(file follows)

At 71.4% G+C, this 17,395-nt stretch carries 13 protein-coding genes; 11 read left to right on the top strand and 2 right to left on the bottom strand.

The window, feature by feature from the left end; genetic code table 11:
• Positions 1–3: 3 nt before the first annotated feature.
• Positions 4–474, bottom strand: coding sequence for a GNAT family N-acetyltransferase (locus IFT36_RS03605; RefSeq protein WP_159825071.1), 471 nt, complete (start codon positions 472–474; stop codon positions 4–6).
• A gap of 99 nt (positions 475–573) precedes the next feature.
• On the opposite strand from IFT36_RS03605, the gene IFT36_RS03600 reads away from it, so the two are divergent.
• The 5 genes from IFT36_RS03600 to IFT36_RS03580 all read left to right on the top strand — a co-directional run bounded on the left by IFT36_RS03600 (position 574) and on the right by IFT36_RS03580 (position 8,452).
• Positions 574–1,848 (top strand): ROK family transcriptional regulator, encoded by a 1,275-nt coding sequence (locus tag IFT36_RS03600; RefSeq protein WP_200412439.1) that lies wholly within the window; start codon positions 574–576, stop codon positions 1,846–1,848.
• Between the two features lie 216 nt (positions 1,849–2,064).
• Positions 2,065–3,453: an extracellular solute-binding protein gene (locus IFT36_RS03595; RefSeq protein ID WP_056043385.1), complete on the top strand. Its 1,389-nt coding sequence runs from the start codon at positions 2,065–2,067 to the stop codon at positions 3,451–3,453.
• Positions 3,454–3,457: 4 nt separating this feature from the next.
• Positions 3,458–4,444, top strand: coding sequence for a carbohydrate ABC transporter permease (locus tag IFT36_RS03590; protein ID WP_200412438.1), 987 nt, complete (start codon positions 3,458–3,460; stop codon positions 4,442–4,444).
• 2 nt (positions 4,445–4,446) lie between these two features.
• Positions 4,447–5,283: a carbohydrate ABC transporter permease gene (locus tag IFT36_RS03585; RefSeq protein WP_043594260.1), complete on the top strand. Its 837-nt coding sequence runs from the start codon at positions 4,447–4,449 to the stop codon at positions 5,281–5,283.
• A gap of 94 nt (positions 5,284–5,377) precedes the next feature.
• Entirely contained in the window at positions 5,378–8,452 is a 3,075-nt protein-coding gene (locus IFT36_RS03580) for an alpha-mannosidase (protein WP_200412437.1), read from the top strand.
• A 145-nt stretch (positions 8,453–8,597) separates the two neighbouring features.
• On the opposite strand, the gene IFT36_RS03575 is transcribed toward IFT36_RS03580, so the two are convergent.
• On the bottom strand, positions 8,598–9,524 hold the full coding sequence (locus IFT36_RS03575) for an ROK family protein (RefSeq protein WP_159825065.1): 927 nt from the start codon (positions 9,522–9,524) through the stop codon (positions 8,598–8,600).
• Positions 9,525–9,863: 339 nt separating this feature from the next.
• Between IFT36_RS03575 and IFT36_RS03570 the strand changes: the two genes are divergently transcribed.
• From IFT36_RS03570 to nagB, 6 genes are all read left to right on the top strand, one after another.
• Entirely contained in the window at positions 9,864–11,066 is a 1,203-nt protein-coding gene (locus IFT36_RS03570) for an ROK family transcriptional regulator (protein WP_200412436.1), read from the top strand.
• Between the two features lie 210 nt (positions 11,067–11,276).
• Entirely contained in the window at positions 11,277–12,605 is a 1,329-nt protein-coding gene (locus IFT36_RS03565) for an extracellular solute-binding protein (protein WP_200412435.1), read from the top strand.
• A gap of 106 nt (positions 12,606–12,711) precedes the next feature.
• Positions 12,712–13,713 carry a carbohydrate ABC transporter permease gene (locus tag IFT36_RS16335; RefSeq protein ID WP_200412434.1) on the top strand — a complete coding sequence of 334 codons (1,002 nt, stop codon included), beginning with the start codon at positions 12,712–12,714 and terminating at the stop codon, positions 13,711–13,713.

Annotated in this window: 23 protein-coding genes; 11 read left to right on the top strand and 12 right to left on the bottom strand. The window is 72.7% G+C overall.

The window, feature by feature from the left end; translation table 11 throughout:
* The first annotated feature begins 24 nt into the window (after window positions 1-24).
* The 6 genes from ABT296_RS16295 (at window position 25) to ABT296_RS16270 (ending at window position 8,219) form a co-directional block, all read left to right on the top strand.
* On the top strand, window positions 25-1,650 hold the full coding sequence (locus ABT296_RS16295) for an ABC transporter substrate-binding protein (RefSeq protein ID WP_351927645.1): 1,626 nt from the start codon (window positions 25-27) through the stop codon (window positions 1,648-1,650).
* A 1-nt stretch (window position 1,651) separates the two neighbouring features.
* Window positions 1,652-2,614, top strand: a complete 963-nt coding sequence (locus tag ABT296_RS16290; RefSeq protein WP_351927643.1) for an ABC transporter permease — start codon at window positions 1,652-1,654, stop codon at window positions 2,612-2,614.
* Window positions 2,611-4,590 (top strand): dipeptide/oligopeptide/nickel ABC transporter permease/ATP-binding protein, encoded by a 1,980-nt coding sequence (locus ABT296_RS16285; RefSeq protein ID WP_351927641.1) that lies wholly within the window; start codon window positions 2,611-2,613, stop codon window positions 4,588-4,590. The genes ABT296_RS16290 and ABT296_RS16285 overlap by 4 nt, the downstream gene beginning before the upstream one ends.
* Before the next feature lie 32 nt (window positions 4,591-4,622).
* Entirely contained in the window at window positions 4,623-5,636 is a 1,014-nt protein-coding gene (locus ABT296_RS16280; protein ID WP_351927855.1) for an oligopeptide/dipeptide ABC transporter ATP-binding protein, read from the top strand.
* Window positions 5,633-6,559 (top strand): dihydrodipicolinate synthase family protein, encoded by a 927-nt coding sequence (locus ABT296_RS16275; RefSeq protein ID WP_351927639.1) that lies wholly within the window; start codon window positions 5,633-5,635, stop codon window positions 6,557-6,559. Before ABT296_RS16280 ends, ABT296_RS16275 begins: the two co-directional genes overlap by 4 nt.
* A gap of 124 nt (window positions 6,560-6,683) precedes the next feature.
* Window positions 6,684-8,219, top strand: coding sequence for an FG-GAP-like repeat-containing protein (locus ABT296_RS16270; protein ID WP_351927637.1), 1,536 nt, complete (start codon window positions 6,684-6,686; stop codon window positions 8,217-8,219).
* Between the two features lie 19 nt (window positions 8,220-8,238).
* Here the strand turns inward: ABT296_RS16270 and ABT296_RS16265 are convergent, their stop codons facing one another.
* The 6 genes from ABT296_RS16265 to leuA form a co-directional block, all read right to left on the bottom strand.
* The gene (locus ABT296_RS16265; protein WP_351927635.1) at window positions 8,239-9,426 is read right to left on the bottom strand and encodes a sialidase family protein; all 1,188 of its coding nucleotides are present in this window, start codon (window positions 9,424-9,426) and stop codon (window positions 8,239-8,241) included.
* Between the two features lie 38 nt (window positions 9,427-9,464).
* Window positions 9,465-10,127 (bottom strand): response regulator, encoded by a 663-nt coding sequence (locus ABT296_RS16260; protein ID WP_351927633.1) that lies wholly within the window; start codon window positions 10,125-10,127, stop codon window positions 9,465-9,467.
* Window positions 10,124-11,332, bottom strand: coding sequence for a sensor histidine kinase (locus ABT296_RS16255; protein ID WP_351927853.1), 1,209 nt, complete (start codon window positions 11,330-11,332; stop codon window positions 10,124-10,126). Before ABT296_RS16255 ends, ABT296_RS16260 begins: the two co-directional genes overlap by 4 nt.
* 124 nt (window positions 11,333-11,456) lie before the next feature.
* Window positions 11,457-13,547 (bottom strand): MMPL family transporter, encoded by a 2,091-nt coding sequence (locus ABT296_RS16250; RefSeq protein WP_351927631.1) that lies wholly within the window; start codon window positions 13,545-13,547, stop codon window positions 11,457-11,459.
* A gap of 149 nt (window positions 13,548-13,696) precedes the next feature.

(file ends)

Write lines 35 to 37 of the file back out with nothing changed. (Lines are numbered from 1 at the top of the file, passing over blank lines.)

* Window positions 2,611-4,590 (top strand): dipeptide/oligopeptide/nickel ABC transporter permease/ATP-binding protein, encoded by a 1,980-nt coding sequence (locus ABT296_RS16285; RefSeq protein ID WP_351927641.1) that lies wholly within the window; start codon window positions 2,611-2,613, stop codon window positions 4,588-4,590. The genes ABT296_RS16290 and ABT296_RS16285 overlap by 4 nt, the downstream gene beginning before the upstream one ends.
* Before the next feature lie 32 nt (window positions 4,591-4,622).
* Entirely contained in the window at window positions 4,623-5,636 is a 1,014-nt protein-coding gene (locus ABT296_RS16280; protein ID WP_351927855.1) for an oligopeptide/dipeptide ABC transporter ATP-binding protein, read from the top strand.